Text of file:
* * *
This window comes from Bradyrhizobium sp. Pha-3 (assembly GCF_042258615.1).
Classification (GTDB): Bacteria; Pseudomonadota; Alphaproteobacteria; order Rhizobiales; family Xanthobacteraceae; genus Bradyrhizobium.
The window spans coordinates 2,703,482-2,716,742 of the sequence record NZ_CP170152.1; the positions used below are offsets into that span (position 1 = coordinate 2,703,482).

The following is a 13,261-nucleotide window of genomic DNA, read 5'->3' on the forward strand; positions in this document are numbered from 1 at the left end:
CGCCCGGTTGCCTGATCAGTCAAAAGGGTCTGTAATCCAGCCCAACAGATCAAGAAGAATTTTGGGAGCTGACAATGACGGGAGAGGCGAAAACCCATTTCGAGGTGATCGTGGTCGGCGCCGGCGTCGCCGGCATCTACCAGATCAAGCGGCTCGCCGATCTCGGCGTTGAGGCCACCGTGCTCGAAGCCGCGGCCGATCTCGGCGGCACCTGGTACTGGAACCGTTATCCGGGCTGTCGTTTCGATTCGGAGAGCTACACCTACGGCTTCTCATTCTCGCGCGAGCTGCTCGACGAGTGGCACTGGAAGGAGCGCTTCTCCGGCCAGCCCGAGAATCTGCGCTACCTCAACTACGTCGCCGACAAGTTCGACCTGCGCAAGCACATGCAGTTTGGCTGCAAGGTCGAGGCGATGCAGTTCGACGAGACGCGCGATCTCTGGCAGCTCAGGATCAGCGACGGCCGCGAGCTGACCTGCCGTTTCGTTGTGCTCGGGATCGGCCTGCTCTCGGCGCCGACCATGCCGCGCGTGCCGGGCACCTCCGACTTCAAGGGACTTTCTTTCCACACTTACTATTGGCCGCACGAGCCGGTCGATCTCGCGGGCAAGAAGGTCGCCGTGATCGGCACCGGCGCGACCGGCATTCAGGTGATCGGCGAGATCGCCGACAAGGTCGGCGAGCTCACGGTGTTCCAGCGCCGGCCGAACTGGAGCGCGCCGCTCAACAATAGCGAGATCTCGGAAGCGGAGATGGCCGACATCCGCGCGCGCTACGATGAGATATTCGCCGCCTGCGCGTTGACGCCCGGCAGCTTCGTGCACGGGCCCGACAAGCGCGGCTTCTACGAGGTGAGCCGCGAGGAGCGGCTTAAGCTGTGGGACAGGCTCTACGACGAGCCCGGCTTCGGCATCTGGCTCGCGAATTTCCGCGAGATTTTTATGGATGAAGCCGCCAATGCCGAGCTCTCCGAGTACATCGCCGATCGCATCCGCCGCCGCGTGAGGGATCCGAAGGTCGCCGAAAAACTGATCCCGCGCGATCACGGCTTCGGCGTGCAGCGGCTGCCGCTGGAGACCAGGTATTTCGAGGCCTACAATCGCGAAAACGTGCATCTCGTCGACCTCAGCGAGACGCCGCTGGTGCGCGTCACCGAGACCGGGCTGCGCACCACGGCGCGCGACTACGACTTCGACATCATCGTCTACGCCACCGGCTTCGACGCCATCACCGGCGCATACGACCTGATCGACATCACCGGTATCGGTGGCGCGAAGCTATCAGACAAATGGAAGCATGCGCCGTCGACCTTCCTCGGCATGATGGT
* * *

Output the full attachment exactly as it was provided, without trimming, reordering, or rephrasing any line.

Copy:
This window comes from Bradyrhizobium sp. Pha-3 (assembly GCF_042258615.1).
Classification (GTDB): Bacteria; Pseudomonadota; Alphaproteobacteria; order Rhizobiales; family Xanthobacteraceae; genus Bradyrhizobium.
The window spans coordinates 2,703,482-2,716,742 of the sequence record NZ_CP170152.1; the positions used below are offsets into that span (position 1 = coordinate 2,703,482).

The following is a 13,261-nucleotide window of genomic DNA, read 5'->3' on the forward strand; positions in this document are numbered from 1 at the left end:
CGCCCGGTTGCCTGATCAGTCAAAAGGGTCTGTAATCCAGCCCAACAGATCAAGAAGAATTTTGGGAGCTGACAATGACGGGAGAGGCGAAAACCCATTTCGAGGTGATCGTGGTCGGCGCCGGCGTCGCCGGCATCTACCAGATCAAGCGGCTCGCCGATCTCGGCGTTGAGGCCACCGTGCTCGAAGCCGCGGCCGATCTCGGCGGCACCTGGTACTGGAACCGTTATCCGGGCTGTCGTTTCGATTCGGAGAGCTACACCTACGGCTTCTCATTCTCGCGCGAGCTGCTCGACGAGTGGCACTGGAAGGAGCGCTTCTCCGGCCAGCCCGAGAATCTGCGCTACCTCAACTACGTCGCCGACAAGTTCGACCTGCGCAAGCACATGCAGTTTGGCTGCAAGGTCGAGGCGATGCAGTTCGACGAGACGCGCGATCTCTGGCAGCTCAGGATCAGCGACGGCCGCGAGCTGACCTGCCGTTTCGTTGTGCTCGGGATCGGCCTGCTCTCGGCGCCGACCATGCCGCGCGTGCCGGGCACCTCCGACTTCAAGGGACTTTCTTTCCACACTTACTATTGGCCGCACGAGCCGGTCGATCTCGCGGGCAAGAAGGTCGCCGTGATCGGCACCGGCGCGACCGGCATTCAGGTGATCGGCGAGATCGCCGACAAGGTCGGCGAGCTCACGGTGTTCCAGCGCCGGCCGAACTGGAGCGCGCCGCTCAACAATAGCGAGATCTCGGAAGCGGAGATGGCCGACATCCGCGCGCGCTACGATGAGATATTCGCCGCCTGCGCGTTGACGCCCGGCAGCTTCGTGCACGGGCCCGACAAGCGCGGCTTCTACGAGGTGAGCCGCGAGGAGCGGCTTAAGCTGTGGGACAGGCTCTACGACGAGCCCGGCTTCGGCATCTGGCTCGCGAATTTCCGCGAGATTTTTATGGATGAAGCCGCCAATGCCGAGCTCTCCGAGTACATCGCCGATCGCATCCGCCGCCGCGTGAGGGATCCGAAGGTCGCCGAAAAACTGATCCCGCGCGATCACGGCTTCGGCGTGCAGCGGCTGCCGCTGGAGACCAGGTATTTCGAGGCCTACAATCGCGAAAACGTGCATCTCGTCGACCTCAGCGAGACGCCGCTGGTGCGCGTCACCGAGACCGGGCTGCGCACCACGGCGCGCGACTACGACTTCGACATCATCGTCTACGCCACCGGCTTCGACGCCATCACCGGCGCATACGACCTGATCGACATCACCGGTATCGGTGGCGCGAAGCTATCAGACAAATGGAAGCATGCGCCGTCGACCTTCCTCGGCATGATGGT